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The Big Interview: Caitriona Lavery

Caitriona Lavery, sales manager at Hastings Hotels, tells Stuart Wood the story of Belfast’s transformation, and how the MICE industry is helping the city to write a new chapter in its history.

 

Caitriona Lavery was born in Northern Ireland during the height of the Troubles. Throughout her many years in the industry, she has seen Belfast transformed into a thriving destination, with the 2012 construction of tourist attraction and MICE venue Titanic Belfast, as well as an extensive redevelopment of the city’s riverside.

As sales manager for Hastings Hotels, Lavery is tasked with selling not just her hotel, but the destination of Belfast to the world. In this Big Interview, she tells us how the city changed its image, and why Liam Neeson is the perfect dinner party guest.

 

Where did you grow up, and what drove you to the MICE and hospitality industries?

I grew up on a farm about 35 miles south of Belfast. It was idyllic and a great place to live, especially as it was during the very dark days of our Troubles. My family was huge - I had 76 first cousins, so we were always planning family parties and events which I loved to help with.

I was in horse-riding classes with a lady named Claire Falkner, whose father was Brian Falkner, the ex-prime minister of Northern Ireland. She became a good friend although she was older than me, and then went off to work in Germany for Messe Frankfurt. When she came home, she started an event management company – which was an unusual thing to do in Northern Ireland at the time. We weren’t really doing events then.

The company was named Project Planning International (PPI), and I joined in 1991. It was one of the founding members of the Association of British Professional Conference Organisers (ABPCO). Claire was very well connected through her family, so the company was involved in a lot of very high-profile events, such as US president Clinton’s visit to Northern Ireland, and the Peace Process conference with former prime minister John Major.

I transferred to Hastings Hotels in 1997, after deciding I wanted to use my experience to sell venues for events, rather than booking them for my clients. I’m now the sales manager, and have been here for 23 years. What we’re really trying to do at Hastings is sell the destination of Belfast, before we sell the hotel.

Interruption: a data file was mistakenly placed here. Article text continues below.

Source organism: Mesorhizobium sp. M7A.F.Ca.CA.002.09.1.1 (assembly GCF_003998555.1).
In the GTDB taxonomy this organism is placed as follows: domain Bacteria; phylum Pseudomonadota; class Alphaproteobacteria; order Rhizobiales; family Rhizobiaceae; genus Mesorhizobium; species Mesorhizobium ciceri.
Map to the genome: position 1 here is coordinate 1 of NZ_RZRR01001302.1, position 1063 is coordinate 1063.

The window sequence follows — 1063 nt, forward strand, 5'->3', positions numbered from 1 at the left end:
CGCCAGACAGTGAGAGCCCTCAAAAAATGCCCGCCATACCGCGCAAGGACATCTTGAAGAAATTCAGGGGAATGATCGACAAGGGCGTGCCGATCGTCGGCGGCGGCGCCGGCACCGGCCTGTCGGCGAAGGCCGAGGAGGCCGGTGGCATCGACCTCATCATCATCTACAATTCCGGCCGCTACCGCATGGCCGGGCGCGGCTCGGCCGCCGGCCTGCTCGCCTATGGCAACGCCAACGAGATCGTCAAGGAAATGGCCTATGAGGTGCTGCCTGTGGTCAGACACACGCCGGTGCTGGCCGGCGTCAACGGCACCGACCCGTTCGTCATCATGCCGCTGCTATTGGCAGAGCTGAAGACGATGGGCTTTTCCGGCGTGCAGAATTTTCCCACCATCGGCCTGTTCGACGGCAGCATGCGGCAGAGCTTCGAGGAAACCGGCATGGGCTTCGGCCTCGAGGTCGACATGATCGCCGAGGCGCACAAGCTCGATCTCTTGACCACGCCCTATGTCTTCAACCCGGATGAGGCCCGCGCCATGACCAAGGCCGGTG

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The Titanic Belfast has been a very successful project for the city. How can a destination update its image, while staying true to its history?

The Titanic has been the catalyst for tourism in Belfast since its opening in 2012. It boosted confidence in our destination. I think people know that the Titanic was built in Belfast, but this helped us connect to our history. Although the original Titanic project ended in tragedy, the Titanic  

 Belfast is a monument to our city’s ambition, and our ability to rise out of dark days.

Alongside the construction of the Titanic, recent years have also seen continued investment in new and unique attractions around Belfast, as well as in our hotels and conference products. These provide the ‘hard asset’ that a destination needs to raise its profile in an increasingly competitive marketplace.

I think Belfast’s true strengths continue to lie in our people, and the raw ambition to welcome and look after visitors. That is our image - our people, and their character. There are so many stories to be told.

I was recently giving a presentation to a very young group from an agency, and when I mentioned Northern Ireland’s dark days and the Troubles, I realised there were blank faces in the audience. We’re talking to a new generation now, whose perception of our city isn’t clouded by its history. It’s a new chapter for Belfast. 

 

belDo you think Belfast is equipped to deal with the growth in tourism and visitors in a sustainable way?

I think we are. We haven’t peaked yet. Belfast is an evolving city, and we can learn from others mistakes. It is a walkable city centre, with great visitor attractions. We’ve also got a very young population – 46% of everyone living in Belfast is under the age of 30. We’re a city on the rise, and will be learning from the millennials as we grow.

 

How do you foresee the UK’s Tourism Sector Deal, and Brexit, impacting Belfast? 

I don’t think Britain’s Tourism Sector Deal, or Brexit, will impact Belfast strongly going forward. If people feel they’ve got a good destination, a good experience, and the price is right, I don’t think tourism will be affected.

We have seen a bit of a dip in conferencing during recent months, however, with the outcome of Brexit still up in the air. People are afraid to make decisions, and organising a conference is a big decision. That feeling of uncertainty lingering in the air is awful, and we’re hearing that across the industry. But we continue on. Who knows what’s going to happen?

 

As someone who has worked in the hospitality industry for a long time, you must understand the importance of hosting. Who would be your three dream dinner party guests, dead or alive?

Michael Palin, Graham Norton, and Liam Neeson. Palin is a brilliant comedian, and his travel programmes are amazing, too. Liam Neeson is a homegrown star, being from Northern Ireland. He’s also quite easy on the eye! I think that would be an interesting dinner party…